The market for stolen ChatGPT accounts, and especially Plus subscriptions, is on the rise as miscreants in countries blocked by OpenAI try to hop the chatbot’s geofences.
This uptick began in March, according to Check Point bods who say they’ve noticed an “increase in the chatter in underground forums related to leaking or selling compromised ChatGPT premium accounts.”
By “premium” accounts, they mean ChatGPT Plus: the subscription service that costs $20 per month and gives users access to new features and faster response times, compared to those using the free service.
While most of the stolen accounts are offered for sale, some criminals will share compromised premium accounts “to advertise their own services or tools to steal the accounts,” the security shop said.
Russia, China, and Iran are among a handful of countries banned from using OpenAI, but that hasn’t stopped miscreants from blacklisted nations from looking for ways to skirt the rules, and use the AI technology powering ChatGPT to advance their operations.
The chatbot can be used to produce text for phishing and other online scams, helping criminals craft emails and other messages to trick their victims into handing over their usernames and passwords.
It can also be used to generate trivial malware that manages to infect naive or poorly defended networks, thus making hacking more cost-efficient, Sergey Shykevich, threat intelligence group manager at Check Point, told The Register in an earlier interview.
“It allows people that have zero knowledge in development to code malicious tools and easily to become an alleged developer,” Shykevich said. “It simply lowers the bar to become a cybercriminal.”
In addition to advancing these types of criminal pursuits, stolen ChatGPT accounts present another potential privacy risk, according to the research. Namely: the accounts store the recent queries generated by the account owner.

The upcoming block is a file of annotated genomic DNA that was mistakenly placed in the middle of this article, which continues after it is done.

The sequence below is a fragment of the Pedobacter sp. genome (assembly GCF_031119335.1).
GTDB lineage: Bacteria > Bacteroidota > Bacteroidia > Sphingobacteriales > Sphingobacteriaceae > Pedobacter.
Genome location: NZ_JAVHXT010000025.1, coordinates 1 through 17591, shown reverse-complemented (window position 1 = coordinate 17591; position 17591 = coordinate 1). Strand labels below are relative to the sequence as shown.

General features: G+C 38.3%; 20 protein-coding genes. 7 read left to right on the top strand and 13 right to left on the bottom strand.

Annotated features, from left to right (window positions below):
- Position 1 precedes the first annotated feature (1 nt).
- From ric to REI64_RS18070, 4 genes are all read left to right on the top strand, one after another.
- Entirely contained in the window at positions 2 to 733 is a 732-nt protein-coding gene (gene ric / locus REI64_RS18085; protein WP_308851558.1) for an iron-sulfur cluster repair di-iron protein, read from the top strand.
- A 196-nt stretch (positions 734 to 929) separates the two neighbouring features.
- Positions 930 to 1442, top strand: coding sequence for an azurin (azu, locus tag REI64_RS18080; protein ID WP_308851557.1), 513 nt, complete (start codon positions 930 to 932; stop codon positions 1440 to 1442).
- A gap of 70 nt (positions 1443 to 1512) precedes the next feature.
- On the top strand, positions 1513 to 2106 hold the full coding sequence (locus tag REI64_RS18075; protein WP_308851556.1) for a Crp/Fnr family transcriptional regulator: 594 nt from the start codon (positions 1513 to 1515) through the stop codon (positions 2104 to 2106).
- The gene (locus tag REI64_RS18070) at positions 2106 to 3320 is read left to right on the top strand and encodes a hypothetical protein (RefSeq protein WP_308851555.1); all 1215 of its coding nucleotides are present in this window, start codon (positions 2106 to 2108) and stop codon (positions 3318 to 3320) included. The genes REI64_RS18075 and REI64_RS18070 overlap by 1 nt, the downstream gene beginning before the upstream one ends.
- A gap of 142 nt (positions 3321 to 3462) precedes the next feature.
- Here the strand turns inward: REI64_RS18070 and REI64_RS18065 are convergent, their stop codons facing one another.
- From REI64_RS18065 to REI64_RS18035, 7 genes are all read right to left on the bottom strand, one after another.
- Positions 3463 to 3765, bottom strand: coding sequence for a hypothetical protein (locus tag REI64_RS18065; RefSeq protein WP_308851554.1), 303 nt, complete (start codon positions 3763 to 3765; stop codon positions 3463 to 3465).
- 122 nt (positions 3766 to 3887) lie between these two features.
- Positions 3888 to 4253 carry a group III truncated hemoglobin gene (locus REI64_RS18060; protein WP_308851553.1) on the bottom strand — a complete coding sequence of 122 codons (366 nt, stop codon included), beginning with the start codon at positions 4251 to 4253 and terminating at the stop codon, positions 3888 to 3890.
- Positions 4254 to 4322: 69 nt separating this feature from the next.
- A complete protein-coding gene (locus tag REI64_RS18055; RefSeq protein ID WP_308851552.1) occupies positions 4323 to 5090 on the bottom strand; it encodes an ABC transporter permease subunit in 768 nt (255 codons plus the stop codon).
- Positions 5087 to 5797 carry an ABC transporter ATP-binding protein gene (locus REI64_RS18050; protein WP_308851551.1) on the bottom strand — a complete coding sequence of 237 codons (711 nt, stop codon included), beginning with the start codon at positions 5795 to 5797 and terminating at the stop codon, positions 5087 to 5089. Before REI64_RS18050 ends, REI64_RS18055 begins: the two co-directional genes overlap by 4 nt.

This means when a criminal accesses someone else’s account, they can see these queries, which may include personal information and corporate details — despite companies’ warnings to employees not to feed sensitive info to the chatbot.
One of the ways crooks are stealing and selling ChatGPT accounts is by using account checkers and bruteforcing tools, the security team found. In one example, they found a configuration file for SilverBullet for sale.
SilverBullet is yet another software tool that has both legitimate and criminal uses: it’s a web-testing suite that allows users to scrape data and automate penetration testing on a target web app. But it’s also a favorite among criminals for credential stuffing and account attacks to steal login details.
In this specific case, the researchers spotted someone selling a configuration file for SilverBullet that allows automated credential checks for ChatGPT. The software can initiate between 50 and 200 checks per minute, and also supports proxy implementation, which helps bypass protections against bruteforce attacks.
Another criminal who goes by “gpt4” on cybercrime forums not only sells ChatGPT accounts, but also claims to have a configuration for an automated tool that checks credentials, the researchers said.
And in a third example, they spotted an ad for “ChatGPT Plus lifetime account service,” where the seller guarantees the buyers “100 percent satisfaction.”
The lifetime upgrade of a regular ChatGPT Plus account costs $59.00 (as a reminter: the legitimate service via OpenAI costs $20 per month). But for criminals that want to cut costs, there’s also the option to share access to a ChatGPT account with another miscreant for the bargain lifetime price of $24.99.
“A number of underground users have already left positive feedback for this service, and have vouched for it,” according to Check Point’s crew.
This, apparently, proves that even in the criminal underground, reviews matter.